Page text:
The Australian Energy Market Commission (AEMC) today made a rule that gives customers more control over when their electricity meter will be installed or upgraded. 

Retailers will have to provide new smart meters by a date agreed with customers. If no timing is agreed, retailers must install new meters within six working days after a property has been connected to the network.

If customers want to swap their old meter for a smart meter, retailers will have to agree on an installation time with the customer. If they cannot reach agreement, the retailer must make sure the work is done within 15 business days. Replacing a faulty meter must also be done within 15 business days. 

Failure to meet these deadlines could result in fines of up to $100,000 for each incident, and $10,000 for each day of delay.

AEMC Chief Executive, Anne Pearson, said the changes will give consumers more certainty over when their meters will be installed, and provide a strong incentive for retailers and network businesses to achieve the new mandatory timeframes.

“Hundreds of meters are being rolled out every day without any problems for most people,” Mrs Pearson said.

“More than 500,000 smart meters have been installed in NSW, South Australia, Queensland, ACT and Tasmania, since changes were made by the AEMC to enable consumers to request smart meters directly from their retailers.

“While this roll-out has been smooth for the vast majority of consumers, in some cases retailers have been too slow to have new meters installed, causing issues for homeowners particularly in cases where this prevents them from moving into their new homes.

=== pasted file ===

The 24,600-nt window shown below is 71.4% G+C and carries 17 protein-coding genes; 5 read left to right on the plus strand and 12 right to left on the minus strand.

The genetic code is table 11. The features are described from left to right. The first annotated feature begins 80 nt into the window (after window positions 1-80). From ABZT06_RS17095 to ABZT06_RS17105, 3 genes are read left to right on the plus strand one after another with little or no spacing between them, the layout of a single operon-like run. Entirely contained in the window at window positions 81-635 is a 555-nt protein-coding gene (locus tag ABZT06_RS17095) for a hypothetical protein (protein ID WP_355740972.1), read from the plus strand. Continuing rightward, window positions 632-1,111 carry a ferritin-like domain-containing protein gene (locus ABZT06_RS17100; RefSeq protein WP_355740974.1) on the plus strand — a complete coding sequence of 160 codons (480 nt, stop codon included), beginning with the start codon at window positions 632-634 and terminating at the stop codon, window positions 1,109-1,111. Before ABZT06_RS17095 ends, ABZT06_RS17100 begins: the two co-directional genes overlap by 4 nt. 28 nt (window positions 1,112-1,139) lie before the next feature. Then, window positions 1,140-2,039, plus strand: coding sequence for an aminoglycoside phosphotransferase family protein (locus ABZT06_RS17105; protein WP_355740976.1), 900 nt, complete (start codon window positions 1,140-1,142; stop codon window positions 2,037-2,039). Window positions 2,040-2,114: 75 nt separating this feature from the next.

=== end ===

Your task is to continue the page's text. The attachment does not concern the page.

“That’s not good enough, so we’re stepping in to give consumers more certainty with enforceable new timeframes.”

Mrs Pearson said customers in South Australia have been most affected, as they have been particularly quick to request smart meters. Communications between the network and retailers must also be improved in that jurisdiction.

“The take-up of smart meters has been faster than anticipated, driven by both consumers and energy companies,” Mrs Pearson said.

“Giving people access to smart meters, which they didn’t have in the past, means they can better control their energy use and costs, and will make those vexed estimated meter reads a thing of the past.”

The rules place new obligations on network businesses as well as retailers. If networks are doing connection work for the customer, they will need to notify retailers as soon as they have finished, so the meter can be installed promptly. They must also use AEMO’s already established B2B e-hub, an industry-wide online booking system, to coordinate with retailers on key stages of the installation process.

Retailers and networks will be required to meet the new timeframes from 1 February 2019. The AEMC is also recommending the COAG Energy Council approves new civil penalties to protect customers if retailers or network businesses do not meet these new deadlines. 

In the meantime, regulators, ombudsman schemes and state governments will continue to work with retailers and distribution businesses to clear the backlog so customers get their new meters quickly. This includes a joint AEMC, AEMO and AER workshop on improving installation processes for industry, retailers and consumers representatives in Adelaide on 7 December 2018.

Media: Prudence Anderson, Communications Director, 0404 821 935, (02) 8296 7817